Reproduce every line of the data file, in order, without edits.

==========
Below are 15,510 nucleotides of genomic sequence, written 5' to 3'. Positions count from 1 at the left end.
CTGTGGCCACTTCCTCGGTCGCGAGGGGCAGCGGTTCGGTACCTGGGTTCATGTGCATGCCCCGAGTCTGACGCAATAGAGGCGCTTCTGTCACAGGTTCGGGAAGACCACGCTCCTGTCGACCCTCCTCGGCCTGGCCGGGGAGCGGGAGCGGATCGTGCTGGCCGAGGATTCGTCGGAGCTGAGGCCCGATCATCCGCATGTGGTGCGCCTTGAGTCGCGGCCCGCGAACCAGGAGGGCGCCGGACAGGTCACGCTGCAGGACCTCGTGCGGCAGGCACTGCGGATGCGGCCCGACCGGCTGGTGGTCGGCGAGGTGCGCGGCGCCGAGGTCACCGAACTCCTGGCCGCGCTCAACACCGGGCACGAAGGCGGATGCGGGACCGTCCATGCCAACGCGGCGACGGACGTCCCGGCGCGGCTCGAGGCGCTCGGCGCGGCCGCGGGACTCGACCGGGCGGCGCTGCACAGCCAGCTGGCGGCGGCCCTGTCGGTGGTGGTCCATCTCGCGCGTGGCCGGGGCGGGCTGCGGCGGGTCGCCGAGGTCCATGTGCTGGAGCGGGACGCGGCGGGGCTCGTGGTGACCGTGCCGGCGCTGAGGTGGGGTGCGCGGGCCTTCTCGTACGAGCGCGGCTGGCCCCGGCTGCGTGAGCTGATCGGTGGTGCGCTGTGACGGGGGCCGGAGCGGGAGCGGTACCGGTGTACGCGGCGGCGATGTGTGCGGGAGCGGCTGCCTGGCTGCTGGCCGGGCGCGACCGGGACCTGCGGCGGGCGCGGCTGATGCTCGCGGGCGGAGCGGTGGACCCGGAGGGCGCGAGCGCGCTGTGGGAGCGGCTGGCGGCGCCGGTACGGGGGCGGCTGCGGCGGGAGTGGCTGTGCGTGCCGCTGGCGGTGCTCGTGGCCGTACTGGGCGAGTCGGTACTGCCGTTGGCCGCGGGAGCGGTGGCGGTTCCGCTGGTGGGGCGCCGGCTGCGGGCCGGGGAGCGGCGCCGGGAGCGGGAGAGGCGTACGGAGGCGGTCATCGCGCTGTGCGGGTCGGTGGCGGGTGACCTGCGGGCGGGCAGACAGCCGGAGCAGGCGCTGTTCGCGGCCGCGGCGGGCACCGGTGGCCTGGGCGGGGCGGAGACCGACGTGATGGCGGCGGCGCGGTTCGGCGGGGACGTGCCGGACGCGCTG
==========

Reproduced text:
Below are 15,510 nucleotides of genomic sequence, written 5' to 3'. Positions count from 1 at the left end.
CTGTGGCCACTTCCTCGGTCGCGAGGGGCAGCGGTTCGGTACCTGGGTTCATGTGCATGCCCCGAGTCTGACGCAATAGAGGCGCTTCTGTCACAGGTTCGGGAAGACCACGCTCCTGTCGACCCTCCTCGGCCTGGCCGGGGAGCGGGAGCGGATCGTGCTGGCCGAGGATTCGTCGGAGCTGAGGCCCGATCATCCGCATGTGGTGCGCCTTGAGTCGCGGCCCGCGAACCAGGAGGGCGCCGGACAGGTCACGCTGCAGGACCTCGTGCGGCAGGCACTGCGGATGCGGCCCGACCGGCTGGTGGTCGGCGAGGTGCGCGGCGCCGAGGTCACCGAACTCCTGGCCGCGCTCAACACCGGGCACGAAGGCGGATGCGGGACCGTCCATGCCAACGCGGCGACGGACGTCCCGGCGCGGCTCGAGGCGCTCGGCGCGGCCGCGGGACTCGACCGGGCGGCGCTGCACAGCCAGCTGGCGGCGGCCCTGTCGGTGGTGGTCCATCTCGCGCGTGGCCGGGGCGGGCTGCGGCGGGTCGCCGAGGTCCATGTGCTGGAGCGGGACGCGGCGGGGCTCGTGGTGACCGTGCCGGCGCTGAGGTGGGGTGCGCGGGCCTTCTCGTACGAGCGCGGCTGGCCCCGGCTGCGTGAGCTGATCGGTGGTGCGCTGTGACGGGGGCCGGAGCGGGAGCGGTACCGGTGTACGCGGCGGCGATGTGTGCGGGAGCGGCTGCCTGGCTGCTGGCCGGGCGCGACCGGGACCTGCGGCGGGCGCGGCTGATGCTCGCGGGCGGAGCGGTGGACCCGGAGGGCGCGAGCGCGCTGTGGGAGCGGCTGGCGGCGCCGGTACGGGGGCGGCTGCGGCGGGAGTGGCTGTGCGTGCCGCTGGCGGTGCTCGTGGCCGTACTGGGCGAGTCGGTACTGCCGTTGGCCGCGGGAGCGGTGGCGGTTCCGCTGGTGGGGCGCCGGCTGCGGGCCGGGGAGCGGCGCCGGGAGCGGGAGAGGCGTACGGAGGCGGTCATCGCGCTGTGCGGGTCGGTGGCGGGTGACCTGCGGGCGGGCAGACAGCCGGAGCAGGCGCTGTTCGCGGCCGCGGCGGGCACCGGTGGCCTGGGCGGGGCGGAGACCGACGTGATGGCGGCGGCGCGGTTCGGCGGGGACGTGCCGGACGCGCTG